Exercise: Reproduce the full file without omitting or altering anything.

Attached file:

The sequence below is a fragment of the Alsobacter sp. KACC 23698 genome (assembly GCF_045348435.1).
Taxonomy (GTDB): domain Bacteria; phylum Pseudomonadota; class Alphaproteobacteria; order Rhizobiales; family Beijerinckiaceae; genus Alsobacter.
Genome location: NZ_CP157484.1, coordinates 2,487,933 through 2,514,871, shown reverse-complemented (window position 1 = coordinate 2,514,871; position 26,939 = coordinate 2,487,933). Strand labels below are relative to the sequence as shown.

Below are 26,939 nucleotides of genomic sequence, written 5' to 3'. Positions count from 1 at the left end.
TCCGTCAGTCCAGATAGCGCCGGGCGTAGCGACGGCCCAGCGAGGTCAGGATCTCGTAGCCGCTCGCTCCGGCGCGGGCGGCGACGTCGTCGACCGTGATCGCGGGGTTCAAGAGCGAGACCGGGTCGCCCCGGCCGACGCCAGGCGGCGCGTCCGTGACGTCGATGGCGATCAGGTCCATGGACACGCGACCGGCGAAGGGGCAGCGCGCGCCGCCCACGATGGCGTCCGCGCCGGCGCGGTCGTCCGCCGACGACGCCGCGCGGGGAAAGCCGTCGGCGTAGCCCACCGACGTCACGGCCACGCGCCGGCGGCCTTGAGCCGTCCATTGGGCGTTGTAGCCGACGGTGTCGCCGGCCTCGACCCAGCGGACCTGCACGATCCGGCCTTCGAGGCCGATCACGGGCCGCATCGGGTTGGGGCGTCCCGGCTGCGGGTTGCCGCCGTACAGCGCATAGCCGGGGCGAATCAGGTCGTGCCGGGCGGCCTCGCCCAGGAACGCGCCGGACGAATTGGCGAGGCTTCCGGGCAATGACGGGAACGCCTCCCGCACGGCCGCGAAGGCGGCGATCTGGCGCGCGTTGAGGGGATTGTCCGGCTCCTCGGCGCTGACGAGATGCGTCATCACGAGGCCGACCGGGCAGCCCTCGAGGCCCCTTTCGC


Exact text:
The sequence below is a fragment of the Alsobacter sp. KACC 23698 genome (assembly GCF_045348435.1).
Taxonomy (GTDB): domain Bacteria; phylum Pseudomonadota; class Alphaproteobacteria; order Rhizobiales; family Beijerinckiaceae; genus Alsobacter.
Genome location: NZ_CP157484.1, coordinates 2,487,933 through 2,514,871, shown reverse-complemented (window position 1 = coordinate 2,514,871; position 26,939 = coordinate 2,487,933). Strand labels below are relative to the sequence as shown.

Below are 26,939 nucleotides of genomic sequence, written 5' to 3'. Positions count from 1 at the left end.
TCCGTCAGTCCAGATAGCGCCGGGCGTAGCGACGGCCCAGCGAGGTCAGGATCTCGTAGCCGCTCGCTCCGGCGCGGGCGGCGACGTCGTCGACCGTGATCGCGGGGTTCAAGAGCGAGACCGGGTCGCCCCGGCCGACGCCAGGCGGCGCGTCCGTGACGTCGATGGCGATCAGGTCCATGGACACGCGACCGGCGAAGGGGCAGCGCGCGCCGCCCACGATGGCGTCCGCGCCGGCGCGGTCGTCCGCCGACGACGCCGCGCGGGGAAAGCCGTCGGCGTAGCCCACCGACGTCACGGCCACGCGCCGGCGGCCTTGAGCCGTCCATTGGGCGTTGTAGCCGACGGTGTCGCCGGCCTCGACCCAGCGGACCTGCACGATCCGGCCTTCGAGGCCGATCACGGGCCGCATCGGGTTGGGGCGTCCCGGCTGCGGGTTGCCGCCGTACAGCGCATAGCCGGGGCGAATCAGGTCGTGCCGGGCGGCCTCGCCCAGGAACGCGCCGGACGAATTGGCGAGGCTTCCGGGCAATGACGGGAACGCCTCCCGCACGGCCGCGAAGGCGGCGATCTGGCGCGCGTTGAGGGGATTGTCCGGCTCCTCGGCGCTGACGAGATGCGTCATCACGAGGCCGACCGGGCAGCCCTCGAGGCCCCTTTCGC